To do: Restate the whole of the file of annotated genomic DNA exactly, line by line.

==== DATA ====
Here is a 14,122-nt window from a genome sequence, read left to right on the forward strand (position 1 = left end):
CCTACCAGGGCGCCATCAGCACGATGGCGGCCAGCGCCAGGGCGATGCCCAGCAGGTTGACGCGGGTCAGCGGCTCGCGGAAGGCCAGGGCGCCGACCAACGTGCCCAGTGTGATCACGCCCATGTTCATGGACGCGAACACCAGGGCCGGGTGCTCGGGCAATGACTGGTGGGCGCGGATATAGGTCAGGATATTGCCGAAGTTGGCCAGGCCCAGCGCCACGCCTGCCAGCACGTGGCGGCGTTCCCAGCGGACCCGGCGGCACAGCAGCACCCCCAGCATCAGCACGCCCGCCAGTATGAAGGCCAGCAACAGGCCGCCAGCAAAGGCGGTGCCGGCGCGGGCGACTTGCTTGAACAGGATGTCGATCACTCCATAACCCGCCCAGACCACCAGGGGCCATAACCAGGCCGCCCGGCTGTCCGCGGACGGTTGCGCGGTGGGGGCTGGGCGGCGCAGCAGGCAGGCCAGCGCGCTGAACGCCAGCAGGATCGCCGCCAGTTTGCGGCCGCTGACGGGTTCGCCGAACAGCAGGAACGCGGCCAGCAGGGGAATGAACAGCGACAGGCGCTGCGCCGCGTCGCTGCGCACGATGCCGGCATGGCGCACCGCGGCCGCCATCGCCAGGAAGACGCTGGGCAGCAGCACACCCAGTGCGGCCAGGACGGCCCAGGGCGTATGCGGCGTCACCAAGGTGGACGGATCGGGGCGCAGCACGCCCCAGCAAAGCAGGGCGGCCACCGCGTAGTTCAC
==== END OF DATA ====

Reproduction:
Here is a 14,122-nt window from a genome sequence, read left to right on the forward strand (position 1 = left end):
CCTACCAGGGCGCCATCAGCACGATGGCGGCCAGCGCCAGGGCGATGCCCAGCAGGTTGACGCGGGTCAGCGGCTCGCGGAAGGCCAGGGCGCCGACCAACGTGCCCAGTGTGATCACGCCCATGTTCATGGACGCGAACACCAGGGCCGGGTGCTCGGGCAATGACTGGTGGGCGCGGATATAGGTCAGGATATTGCCGAAGTTGGCCAGGCCCAGCGCCACGCCTGCCAGCACGTGGCGGCGTTCCCAGCGGACCCGGCGGCACAGCAGCACCCCCAGCATCAGCACGCCCGCCAGTATGAAGGCCAGCAACAGGCCGCCAGCAAAGGCGGTGCCGGCGCGGGCGACTTGCTTGAACAGGATGTCGATCACTCCATAACCCGCCCAGACCACCAGGGGCCATAACCAGGCCGCCCGGCTGTCCGCGGACGGTTGCGCGGTGGGGGCTGGGCGGCGCAGCAGGCAGGCCAGCGCGCTGAACGCCAGCAGGATCGCCGCCAGTTTGCGGCCGCTGACGGGTTCGCCGAACAGCAGGAACGCGGCCAGCAGGGGAATGAACAGCGACAGGCGCTGCGCCGCGTCGCTGCGCACGATGCCGGCATGGCGCACCGCGGCCGCCATCGCCAGGAAGACGCTGGGCAGCAGCACACCCAGTGCGGCCAGGACGGCCCAGGGCGTATGCGGCGTCACCAAGGTGGACGGATCGGGGCGCAGCACGCCCCAGCAAAGCAGGGCGGCCACCGCGTAGTTCAC